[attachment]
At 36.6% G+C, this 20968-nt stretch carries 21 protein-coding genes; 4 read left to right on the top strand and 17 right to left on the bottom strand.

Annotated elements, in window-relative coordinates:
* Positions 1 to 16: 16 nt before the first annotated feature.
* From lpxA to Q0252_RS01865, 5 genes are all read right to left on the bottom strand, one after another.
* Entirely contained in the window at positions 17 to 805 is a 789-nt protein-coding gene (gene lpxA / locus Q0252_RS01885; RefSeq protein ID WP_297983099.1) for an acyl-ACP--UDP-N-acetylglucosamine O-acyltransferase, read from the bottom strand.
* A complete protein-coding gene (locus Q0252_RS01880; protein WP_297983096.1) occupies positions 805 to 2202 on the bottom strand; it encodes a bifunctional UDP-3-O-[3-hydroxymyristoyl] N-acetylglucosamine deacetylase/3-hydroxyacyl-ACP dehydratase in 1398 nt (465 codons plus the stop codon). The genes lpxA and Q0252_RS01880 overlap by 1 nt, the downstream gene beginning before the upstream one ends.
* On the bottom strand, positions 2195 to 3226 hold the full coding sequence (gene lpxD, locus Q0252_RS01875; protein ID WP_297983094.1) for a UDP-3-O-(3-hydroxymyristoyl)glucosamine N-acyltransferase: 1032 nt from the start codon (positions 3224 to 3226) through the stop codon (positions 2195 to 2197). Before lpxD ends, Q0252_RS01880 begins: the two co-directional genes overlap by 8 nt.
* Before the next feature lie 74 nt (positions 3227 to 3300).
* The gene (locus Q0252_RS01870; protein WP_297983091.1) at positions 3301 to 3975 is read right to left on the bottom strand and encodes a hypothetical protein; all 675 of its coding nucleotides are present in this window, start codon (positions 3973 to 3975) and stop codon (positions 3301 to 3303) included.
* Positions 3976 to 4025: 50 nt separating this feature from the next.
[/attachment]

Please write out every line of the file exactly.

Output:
At 36.6% G+C, this 20968-nt stretch carries 21 protein-coding genes; 4 read left to right on the top strand and 17 right to left on the bottom strand.

Annotated elements, in window-relative coordinates:
* Positions 1 to 16: 16 nt before the first annotated feature.
* From lpxA to Q0252_RS01865, 5 genes are all read right to left on the bottom strand, one after another.
* Entirely contained in the window at positions 17 to 805 is a 789-nt protein-coding gene (gene lpxA / locus Q0252_RS01885; RefSeq protein ID WP_297983099.1) for an acyl-ACP--UDP-N-acetylglucosamine O-acyltransferase, read from the bottom strand.
* A complete protein-coding gene (locus Q0252_RS01880; protein WP_297983096.1) occupies positions 805 to 2202 on the bottom strand; it encodes a bifunctional UDP-3-O-[3-hydroxymyristoyl] N-acetylglucosamine deacetylase/3-hydroxyacyl-ACP dehydratase in 1398 nt (465 codons plus the stop codon). The genes lpxA and Q0252_RS01880 overlap by 1 nt, the downstream gene beginning before the upstream one ends.
* On the bottom strand, positions 2195 to 3226 hold the full coding sequence (gene lpxD, locus Q0252_RS01875; protein ID WP_297983094.1) for a UDP-3-O-(3-hydroxymyristoyl)glucosamine N-acyltransferase: 1032 nt from the start codon (positions 3224 to 3226) through the stop codon (positions 2195 to 2197). Before lpxD ends, Q0252_RS01880 begins: the two co-directional genes overlap by 8 nt.
* Before the next feature lie 74 nt (positions 3227 to 3300).
* The gene (locus Q0252_RS01870; protein WP_297983091.1) at positions 3301 to 3975 is read right to left on the bottom strand and encodes a hypothetical protein; all 675 of its coding nucleotides are present in this window, start codon (positions 3973 to 3975) and stop codon (positions 3301 to 3303) included.
* Positions 3976 to 4025: 50 nt separating this feature from the next.